Tag Archives: dee cunniffe

Preview: Gravetrancers #1

GRAVETRANCERS #1

Written by: M.L. Miller
Art by: James Michael Whynot
Colored by: Dee Cunniffe
Lettered by: Jim Campbell
In Stores: December 13, 2017

On a journey to track down the grave of their estranged father, Maribel and Anthony find their way to the Malort Cemetery, a strange, seemingly abandoned field of mostly unmarked tombs. There they encounter an eccentric clan of grave-robbers who’ve devised a highly-addictive drug made from human remains–and the fresher the corpse, the stronger the dose. What started out as an attempt to reconnect with the past becomes a descent into a psychedelic, neon-colored nightmare, will Maribel and Anthony find their way through the hallucinogens or will they become the next hit?

Written by M.L. Miller (Pirouette) and featuring mind-shredding artwork by new artist James Michael Whynot, Gravetrancers delivers a grisly grindhouse tale of taboo and terror.

Preview: WWE Survivor Series 2017 Special #1

WWE Survivor Series 2017 Special #1

Publisher: BOOM! Studios
Writers: Dennis Hopeless, Box Brown, Derek Fridolfs, Kevin Paneta, Lan Pitts, Aaron Gillespie
Artists: Lucas Werneck, Rodrigo Lorenzo, Derek Fridolfs, Kendall Goode, Kelly Williams, Tim Lattie
Colorists: Jeremy Lawson, Doug Garbark, Fred Stresing, Dee Cunniffe,
Letterer: Jim Campbell
Cover Artists:
Main Cover: Rahzzah
WWE What If? Incentive Cover: Jim Rugg
Unlocked Retailer Cover: Juan Doe

This oversized WWE special highlights everything we love about the Thanksgiving tradition that rules autumn in sports entertainment—Survivor Series!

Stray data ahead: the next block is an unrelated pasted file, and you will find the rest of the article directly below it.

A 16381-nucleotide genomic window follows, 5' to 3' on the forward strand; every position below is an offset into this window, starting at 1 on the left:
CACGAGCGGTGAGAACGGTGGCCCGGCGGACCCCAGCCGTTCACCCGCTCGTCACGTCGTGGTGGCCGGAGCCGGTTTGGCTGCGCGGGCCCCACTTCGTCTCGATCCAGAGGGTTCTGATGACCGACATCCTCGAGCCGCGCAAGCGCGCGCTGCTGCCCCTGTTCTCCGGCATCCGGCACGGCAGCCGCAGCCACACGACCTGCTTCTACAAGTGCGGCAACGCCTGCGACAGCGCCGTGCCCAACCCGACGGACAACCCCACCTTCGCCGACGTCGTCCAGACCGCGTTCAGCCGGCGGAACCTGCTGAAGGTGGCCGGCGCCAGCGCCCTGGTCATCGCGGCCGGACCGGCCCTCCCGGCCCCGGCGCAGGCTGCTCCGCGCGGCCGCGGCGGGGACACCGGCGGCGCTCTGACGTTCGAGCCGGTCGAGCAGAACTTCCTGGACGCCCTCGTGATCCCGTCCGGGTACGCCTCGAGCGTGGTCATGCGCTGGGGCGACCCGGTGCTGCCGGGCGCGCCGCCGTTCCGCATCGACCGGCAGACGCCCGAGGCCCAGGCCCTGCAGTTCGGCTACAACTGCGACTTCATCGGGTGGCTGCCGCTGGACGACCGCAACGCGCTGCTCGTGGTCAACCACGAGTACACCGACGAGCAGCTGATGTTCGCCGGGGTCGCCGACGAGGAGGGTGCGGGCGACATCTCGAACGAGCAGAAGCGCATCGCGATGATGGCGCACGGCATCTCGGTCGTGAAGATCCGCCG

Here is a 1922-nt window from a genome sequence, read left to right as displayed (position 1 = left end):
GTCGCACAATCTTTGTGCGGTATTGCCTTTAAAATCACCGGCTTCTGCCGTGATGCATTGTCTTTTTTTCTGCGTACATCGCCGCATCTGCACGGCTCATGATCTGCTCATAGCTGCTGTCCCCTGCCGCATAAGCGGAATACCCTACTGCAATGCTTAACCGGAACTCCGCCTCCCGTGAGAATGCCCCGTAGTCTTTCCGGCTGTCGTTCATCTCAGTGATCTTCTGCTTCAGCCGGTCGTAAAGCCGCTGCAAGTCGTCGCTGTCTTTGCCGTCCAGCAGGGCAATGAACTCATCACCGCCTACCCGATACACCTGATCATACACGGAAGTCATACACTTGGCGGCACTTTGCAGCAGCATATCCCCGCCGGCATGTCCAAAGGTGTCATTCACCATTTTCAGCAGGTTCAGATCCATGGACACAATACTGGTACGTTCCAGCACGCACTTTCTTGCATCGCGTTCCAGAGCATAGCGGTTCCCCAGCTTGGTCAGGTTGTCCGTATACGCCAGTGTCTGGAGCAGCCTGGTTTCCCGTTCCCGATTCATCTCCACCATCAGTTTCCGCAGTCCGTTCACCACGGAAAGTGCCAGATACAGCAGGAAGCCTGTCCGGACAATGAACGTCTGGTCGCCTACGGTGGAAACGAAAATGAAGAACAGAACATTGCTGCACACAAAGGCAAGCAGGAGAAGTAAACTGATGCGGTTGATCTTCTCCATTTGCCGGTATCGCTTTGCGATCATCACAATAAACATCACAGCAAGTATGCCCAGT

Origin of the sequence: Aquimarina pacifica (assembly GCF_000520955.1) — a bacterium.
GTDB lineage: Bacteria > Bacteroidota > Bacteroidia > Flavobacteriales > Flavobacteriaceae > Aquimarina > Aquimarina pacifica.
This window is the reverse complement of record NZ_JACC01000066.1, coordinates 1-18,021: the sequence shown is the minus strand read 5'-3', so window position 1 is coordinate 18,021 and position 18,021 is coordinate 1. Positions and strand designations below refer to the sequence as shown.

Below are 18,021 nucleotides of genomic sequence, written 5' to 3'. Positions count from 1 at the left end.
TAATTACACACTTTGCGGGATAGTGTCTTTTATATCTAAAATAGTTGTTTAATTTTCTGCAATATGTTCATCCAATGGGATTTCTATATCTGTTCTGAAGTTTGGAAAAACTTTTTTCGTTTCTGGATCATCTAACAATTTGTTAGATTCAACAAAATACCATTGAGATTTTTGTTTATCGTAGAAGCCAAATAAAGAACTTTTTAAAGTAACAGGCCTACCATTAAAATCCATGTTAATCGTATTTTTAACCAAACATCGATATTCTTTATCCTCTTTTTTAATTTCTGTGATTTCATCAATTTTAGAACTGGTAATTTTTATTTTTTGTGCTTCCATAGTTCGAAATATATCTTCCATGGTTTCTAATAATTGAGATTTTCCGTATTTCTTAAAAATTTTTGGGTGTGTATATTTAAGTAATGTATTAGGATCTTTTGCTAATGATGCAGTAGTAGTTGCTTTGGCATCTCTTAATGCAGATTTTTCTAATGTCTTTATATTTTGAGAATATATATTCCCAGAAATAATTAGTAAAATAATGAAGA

Features stories across all eras, from the epic showdown between Brock Lesnar and Goldberg twelve years in the making, to the infamous controversial classic that still enrages WWE fans to this day—the Montreal Screwjob.

Eric Zawadzki, Dee Cunniffe, and Ryan K Lindsay, and Black Mask are Eternal this January

Hot off back-to-back breakout books The Dregs and Beautiful Canvas, three MVPs of Black Mask‘s 2017 roster are joining forces to kick off 2018. In January, Eric ZawadzkiDee Cunniffe, and Ryan K Lindsay will release Eternal, a powerful blend of action, characterization, heart, and bloody swordfighting.

A group of isolated shieldmaidens protect their village against a tide of men who think they can take their land from them. Vif takes her band of women off viking to quell the advances of a loitering mystical scumbag, Bjarte. But some battles rage on inside us long after the field is empty, and some opponents won’t ever stay down. Eternal is a haunting story of how vulnerable you make yourself when trying to protect everything around you.

This oversized bande dessinee graphic novella is a love letter to brutal violence and eternal emotions. This self-contained story is aimed to be a boutique item for your shelves, and a gateway gift to others you know and love.

Eternal is out January 2018, will feature 64 pages, and retail for $7.99.

Preview: The Dregs Vol. 1

THE DREGS, Vol 1 Collected Trade Paperback

Written by: Lonnie Nadler & Zac Thompson
Illustrated by: Eric Zawadzki
Colored by: Dee Cunniffe

A gentrified city. Its homeless population restricted to six square blocks called The Dregs. When people start disappearing, a drug-addled homeless man obsessed with detective fiction becomes addicted to solving the mystery. Equal parts Raymond Chandler and Don Quixote set in a thriving metropolis that literally cannibalizes the homeless, The Dregs is the first homeless meta noir ever made. Collects issues 1-4.

Review: God Country #6

GodCountry_06-1Emmet Quinlan, an old widower rattled by dementia, isn’t just a problem for his children—his violent outbursts are more than the local cops can handle. When a tornado levels his home—as well as the surrounding West Texas town—a restored Quinlan rises from the wreckage. The enchanted sword at the eye of the storm gives him more than a sound mind and body, however. He’s now the only man who can face the otherworldly creatures the sword has drawn down to the Lone Star State…

The first paragraph above is the sales pitch for the first issue, but still works very well as a series overview because it gives very little away.

Anyway.